Serving the campus of the University of Alabama since 1894

The Crimson White

Serving the campus of the University of Alabama since 1894

The Crimson White

Serving the campus of the University of Alabama since 1894

The Crimson White

Professors receive federal research funding

Xiaoyan Hong, a professor of engineering, and two other UA professors have been selected to receive funding from the National Science Foundation. The funding will go toward the research and advancement of a science network and engineering program named GENI.

“We have three professors involved here, so we’re very excited.” Hong said.

Hong will be working with two other UA professors, Fei Hu and Yang Xiao, on a project that is designed to help GENI define and investigate security requirements and issues. Hong’s team was one of 33 to be chosen for funding to help GENI.

GENI is a “unique virtual laboratory” designed to help bring modern engineers together to help broaden the future of the Internet.

According to the GENI Web site, its mission is to “open the way for transformative research at the frontiers of network science and engineering; and inspire and accelerate the potential for groundbreaking innovations of significant socio-economic impact.”

While GENI is in its early prototype and design stage, it is expected to have a large impact on the advancement of the Internet.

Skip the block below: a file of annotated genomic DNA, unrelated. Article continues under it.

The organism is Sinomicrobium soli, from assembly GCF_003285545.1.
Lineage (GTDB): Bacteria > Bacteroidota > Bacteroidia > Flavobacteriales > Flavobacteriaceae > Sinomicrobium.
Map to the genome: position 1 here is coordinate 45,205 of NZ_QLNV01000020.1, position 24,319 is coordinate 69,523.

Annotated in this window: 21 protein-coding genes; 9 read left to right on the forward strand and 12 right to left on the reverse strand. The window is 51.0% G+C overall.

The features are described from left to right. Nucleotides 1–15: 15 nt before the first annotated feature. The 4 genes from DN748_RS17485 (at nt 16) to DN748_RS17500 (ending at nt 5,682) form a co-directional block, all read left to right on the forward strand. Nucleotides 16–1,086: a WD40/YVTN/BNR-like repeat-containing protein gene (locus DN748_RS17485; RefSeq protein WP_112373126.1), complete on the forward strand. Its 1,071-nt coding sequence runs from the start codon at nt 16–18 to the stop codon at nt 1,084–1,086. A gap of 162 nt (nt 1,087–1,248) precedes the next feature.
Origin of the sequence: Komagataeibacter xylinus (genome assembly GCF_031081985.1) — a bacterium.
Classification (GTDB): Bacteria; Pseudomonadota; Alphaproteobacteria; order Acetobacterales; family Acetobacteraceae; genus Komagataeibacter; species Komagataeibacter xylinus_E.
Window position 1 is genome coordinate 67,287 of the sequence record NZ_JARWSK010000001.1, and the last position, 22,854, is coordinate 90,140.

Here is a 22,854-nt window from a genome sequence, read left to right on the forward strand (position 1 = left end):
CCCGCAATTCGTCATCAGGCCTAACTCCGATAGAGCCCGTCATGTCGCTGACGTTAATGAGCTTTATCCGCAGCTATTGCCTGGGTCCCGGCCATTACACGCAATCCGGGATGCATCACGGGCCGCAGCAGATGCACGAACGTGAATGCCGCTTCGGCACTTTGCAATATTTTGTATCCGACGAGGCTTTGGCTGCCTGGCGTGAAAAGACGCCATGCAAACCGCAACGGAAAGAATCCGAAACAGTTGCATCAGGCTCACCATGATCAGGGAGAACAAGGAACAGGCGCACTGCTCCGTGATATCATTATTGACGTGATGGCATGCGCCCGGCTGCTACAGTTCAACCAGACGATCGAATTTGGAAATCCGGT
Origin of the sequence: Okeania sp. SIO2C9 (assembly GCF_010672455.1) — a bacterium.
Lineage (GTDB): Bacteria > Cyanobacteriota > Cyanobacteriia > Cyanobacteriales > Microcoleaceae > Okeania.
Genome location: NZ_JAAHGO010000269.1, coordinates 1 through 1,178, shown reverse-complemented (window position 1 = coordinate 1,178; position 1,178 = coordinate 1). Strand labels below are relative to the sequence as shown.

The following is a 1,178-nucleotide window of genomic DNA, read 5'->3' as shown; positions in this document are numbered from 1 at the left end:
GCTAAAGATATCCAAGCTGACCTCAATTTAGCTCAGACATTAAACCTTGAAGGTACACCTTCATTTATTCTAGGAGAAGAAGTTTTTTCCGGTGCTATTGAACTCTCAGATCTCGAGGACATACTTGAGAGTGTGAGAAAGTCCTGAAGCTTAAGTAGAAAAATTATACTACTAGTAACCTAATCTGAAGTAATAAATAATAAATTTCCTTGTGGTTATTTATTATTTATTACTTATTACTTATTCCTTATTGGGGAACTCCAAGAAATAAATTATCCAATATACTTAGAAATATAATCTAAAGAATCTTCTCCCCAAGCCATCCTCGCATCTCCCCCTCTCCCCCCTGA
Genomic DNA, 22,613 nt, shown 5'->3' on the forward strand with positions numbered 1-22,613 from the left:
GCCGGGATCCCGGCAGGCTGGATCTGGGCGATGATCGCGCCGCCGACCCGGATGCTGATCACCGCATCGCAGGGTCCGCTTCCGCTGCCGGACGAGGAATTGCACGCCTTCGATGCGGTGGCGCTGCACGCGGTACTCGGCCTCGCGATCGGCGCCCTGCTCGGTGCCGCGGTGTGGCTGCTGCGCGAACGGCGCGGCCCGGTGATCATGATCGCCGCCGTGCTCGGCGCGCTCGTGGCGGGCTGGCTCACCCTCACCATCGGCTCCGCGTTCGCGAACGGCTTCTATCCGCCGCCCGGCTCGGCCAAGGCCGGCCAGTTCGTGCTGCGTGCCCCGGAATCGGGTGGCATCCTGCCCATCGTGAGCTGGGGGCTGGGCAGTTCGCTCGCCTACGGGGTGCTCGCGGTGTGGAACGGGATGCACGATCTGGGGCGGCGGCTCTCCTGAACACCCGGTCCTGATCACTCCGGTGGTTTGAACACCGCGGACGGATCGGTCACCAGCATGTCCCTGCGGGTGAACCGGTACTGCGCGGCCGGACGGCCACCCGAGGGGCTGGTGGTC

Hong and her team will be investigating the types of security issues that might arise due to hackers and other threats.

“We are trying to test security without causing problems for the researchers,” Hong said.

This is very important because one of the functions of GENI will be to provide a “deep programmability” that will allow many engineers and academics to calculate and share information easily.

“GENI tries to meet the requirements of many scientists who need calculations for many projects,” Hu said. “We’re trying to find out what kind of potential attacks somebody could do to the GENI system.”

Another aspect of the research is that students in the department of computer science are helping Hong and her team in their research.

Hong said that the tests and experiments are helping students understand network and security problems, and the GENI program is good practice for the students to get involved in the Internet.

Hong is an associate professor in the department of computer science, and directs the wireless, mobile, and networking research laboratory. She received her master’s of science degree from the computer science department at Zhejiang University in China, and she received in computer science from the University of California at Los Angeles in 2003.

Xiao is also a professor in the computer science department, whose research areas include security, telemedicine, robotics, sensor networks and wireless networks.

Hu is an associate professor in the department of electrical and computer engineering, with a focus in cognitive sensor networks, wireless networks, and network security.

This is not the first time the three have worked together. They published an online article together in 2008 titled, “A Survey of Anonymity in Wireless Communications Systems” for the Wiley International Journal.

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